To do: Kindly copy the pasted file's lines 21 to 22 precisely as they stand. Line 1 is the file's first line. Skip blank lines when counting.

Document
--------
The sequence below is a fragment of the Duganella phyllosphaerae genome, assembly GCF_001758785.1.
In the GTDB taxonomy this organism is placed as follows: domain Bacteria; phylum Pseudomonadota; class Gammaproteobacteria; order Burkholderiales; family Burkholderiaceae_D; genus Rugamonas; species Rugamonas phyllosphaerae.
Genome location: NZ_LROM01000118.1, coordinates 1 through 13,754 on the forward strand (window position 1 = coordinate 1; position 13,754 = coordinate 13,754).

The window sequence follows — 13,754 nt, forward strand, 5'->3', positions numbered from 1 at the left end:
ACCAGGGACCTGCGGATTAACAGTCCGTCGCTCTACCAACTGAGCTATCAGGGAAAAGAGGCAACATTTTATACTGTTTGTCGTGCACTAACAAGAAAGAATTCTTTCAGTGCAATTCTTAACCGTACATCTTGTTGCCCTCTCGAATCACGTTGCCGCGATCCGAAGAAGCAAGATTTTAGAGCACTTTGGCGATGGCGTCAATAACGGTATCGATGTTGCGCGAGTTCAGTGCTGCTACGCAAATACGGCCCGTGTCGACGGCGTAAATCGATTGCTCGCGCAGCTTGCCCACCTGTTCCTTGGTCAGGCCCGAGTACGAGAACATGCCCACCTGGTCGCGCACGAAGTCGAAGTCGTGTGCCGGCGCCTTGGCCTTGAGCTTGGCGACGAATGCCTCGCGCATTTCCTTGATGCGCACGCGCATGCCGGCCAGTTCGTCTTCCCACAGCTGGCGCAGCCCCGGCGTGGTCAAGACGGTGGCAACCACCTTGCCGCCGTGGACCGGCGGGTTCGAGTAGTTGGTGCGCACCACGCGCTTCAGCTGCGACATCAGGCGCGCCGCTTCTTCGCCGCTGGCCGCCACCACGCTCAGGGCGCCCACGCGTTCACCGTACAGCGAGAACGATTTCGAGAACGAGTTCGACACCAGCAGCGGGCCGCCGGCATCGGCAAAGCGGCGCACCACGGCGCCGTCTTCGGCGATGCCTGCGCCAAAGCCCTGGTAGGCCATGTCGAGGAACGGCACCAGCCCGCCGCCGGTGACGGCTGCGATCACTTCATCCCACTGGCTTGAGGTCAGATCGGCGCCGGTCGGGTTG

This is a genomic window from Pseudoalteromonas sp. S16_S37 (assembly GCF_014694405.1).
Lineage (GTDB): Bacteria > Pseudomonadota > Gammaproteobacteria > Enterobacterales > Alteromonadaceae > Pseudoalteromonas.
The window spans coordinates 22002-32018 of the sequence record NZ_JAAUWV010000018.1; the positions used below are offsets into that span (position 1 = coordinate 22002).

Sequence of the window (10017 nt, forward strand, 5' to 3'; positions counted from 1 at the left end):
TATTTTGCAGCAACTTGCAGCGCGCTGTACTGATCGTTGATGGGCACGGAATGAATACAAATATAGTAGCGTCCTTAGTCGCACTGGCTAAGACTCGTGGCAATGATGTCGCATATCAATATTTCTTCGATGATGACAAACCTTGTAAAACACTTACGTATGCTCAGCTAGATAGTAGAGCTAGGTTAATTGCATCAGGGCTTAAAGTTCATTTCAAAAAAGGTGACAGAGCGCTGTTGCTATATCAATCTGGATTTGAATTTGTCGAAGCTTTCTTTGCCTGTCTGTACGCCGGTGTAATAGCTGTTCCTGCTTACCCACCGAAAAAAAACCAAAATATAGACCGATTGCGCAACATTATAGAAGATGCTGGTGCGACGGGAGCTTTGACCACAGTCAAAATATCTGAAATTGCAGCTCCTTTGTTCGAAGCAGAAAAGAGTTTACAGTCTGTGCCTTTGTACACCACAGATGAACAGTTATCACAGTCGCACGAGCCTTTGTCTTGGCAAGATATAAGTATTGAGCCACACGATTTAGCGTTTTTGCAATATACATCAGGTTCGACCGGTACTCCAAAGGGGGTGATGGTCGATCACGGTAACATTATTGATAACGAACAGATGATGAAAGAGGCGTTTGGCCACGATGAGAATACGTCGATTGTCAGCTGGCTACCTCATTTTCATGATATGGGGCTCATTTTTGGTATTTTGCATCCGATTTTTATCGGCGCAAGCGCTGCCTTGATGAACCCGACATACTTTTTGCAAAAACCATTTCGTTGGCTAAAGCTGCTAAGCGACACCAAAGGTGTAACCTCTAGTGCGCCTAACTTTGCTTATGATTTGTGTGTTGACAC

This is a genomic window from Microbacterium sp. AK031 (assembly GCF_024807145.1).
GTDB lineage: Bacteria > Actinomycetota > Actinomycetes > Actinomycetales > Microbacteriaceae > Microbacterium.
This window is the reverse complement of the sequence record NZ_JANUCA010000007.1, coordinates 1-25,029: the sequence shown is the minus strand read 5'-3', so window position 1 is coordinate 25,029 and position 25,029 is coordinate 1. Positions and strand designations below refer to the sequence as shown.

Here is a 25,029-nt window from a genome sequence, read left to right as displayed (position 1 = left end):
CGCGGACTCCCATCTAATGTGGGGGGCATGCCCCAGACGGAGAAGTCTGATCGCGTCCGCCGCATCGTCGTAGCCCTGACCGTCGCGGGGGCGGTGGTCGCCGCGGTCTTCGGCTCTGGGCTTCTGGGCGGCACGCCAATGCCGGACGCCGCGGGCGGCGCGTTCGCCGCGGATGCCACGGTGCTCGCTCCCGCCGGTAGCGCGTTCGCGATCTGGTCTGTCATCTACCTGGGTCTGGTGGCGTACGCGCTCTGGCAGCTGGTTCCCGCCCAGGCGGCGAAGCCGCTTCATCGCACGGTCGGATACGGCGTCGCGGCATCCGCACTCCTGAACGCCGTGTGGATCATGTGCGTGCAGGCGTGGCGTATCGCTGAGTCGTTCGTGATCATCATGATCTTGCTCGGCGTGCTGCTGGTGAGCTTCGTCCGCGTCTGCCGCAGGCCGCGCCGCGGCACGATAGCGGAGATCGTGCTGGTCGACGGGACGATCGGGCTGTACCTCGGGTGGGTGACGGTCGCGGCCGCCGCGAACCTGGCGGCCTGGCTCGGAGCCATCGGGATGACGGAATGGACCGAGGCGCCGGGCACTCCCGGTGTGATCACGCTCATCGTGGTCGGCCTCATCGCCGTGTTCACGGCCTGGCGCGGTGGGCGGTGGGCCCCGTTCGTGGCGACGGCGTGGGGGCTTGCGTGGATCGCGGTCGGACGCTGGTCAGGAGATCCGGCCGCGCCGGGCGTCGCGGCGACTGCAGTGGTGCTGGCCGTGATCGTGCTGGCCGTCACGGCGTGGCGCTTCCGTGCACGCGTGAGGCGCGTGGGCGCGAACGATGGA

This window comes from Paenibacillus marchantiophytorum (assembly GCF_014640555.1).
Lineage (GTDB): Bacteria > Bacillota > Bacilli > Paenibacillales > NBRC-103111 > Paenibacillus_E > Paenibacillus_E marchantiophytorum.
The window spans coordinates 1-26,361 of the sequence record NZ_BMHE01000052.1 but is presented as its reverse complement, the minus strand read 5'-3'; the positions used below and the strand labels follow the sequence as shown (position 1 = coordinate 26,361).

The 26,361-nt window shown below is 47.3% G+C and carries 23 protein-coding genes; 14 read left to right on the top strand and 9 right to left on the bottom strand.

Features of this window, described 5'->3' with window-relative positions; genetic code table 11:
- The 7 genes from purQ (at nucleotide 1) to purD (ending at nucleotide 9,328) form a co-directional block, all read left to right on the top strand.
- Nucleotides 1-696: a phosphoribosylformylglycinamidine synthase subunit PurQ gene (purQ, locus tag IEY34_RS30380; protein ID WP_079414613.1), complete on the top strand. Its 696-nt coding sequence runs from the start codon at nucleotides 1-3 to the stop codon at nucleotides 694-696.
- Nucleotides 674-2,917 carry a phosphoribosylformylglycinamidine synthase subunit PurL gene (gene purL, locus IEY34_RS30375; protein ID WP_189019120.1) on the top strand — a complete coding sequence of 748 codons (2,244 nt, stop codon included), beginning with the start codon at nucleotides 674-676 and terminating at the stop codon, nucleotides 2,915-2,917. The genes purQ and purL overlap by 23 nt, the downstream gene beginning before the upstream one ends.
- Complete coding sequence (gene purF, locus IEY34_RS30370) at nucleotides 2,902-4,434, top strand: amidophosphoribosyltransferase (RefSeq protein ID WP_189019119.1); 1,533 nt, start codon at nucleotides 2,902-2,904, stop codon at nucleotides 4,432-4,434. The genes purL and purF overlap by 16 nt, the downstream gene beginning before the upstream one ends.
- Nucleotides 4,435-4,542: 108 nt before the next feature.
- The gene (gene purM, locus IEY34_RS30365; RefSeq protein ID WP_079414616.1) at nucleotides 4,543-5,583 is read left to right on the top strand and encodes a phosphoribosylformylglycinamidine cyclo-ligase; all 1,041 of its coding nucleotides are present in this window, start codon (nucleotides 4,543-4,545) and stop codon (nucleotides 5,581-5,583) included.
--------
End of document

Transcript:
- The 7 genes from purQ (at nucleotide 1) to purD (ending at nucleotide 9,328) form a co-directional block, all read left to right on the top strand.
- Nucleotides 1-696: a phosphoribosylformylglycinamidine synthase subunit PurQ gene (purQ, locus tag IEY34_RS30380; protein ID WP_079414613.1), complete on the top strand. Its 696-nt coding sequence runs from the start codon at nucleotides 1-3 to the stop codon at nucleotides 694-696.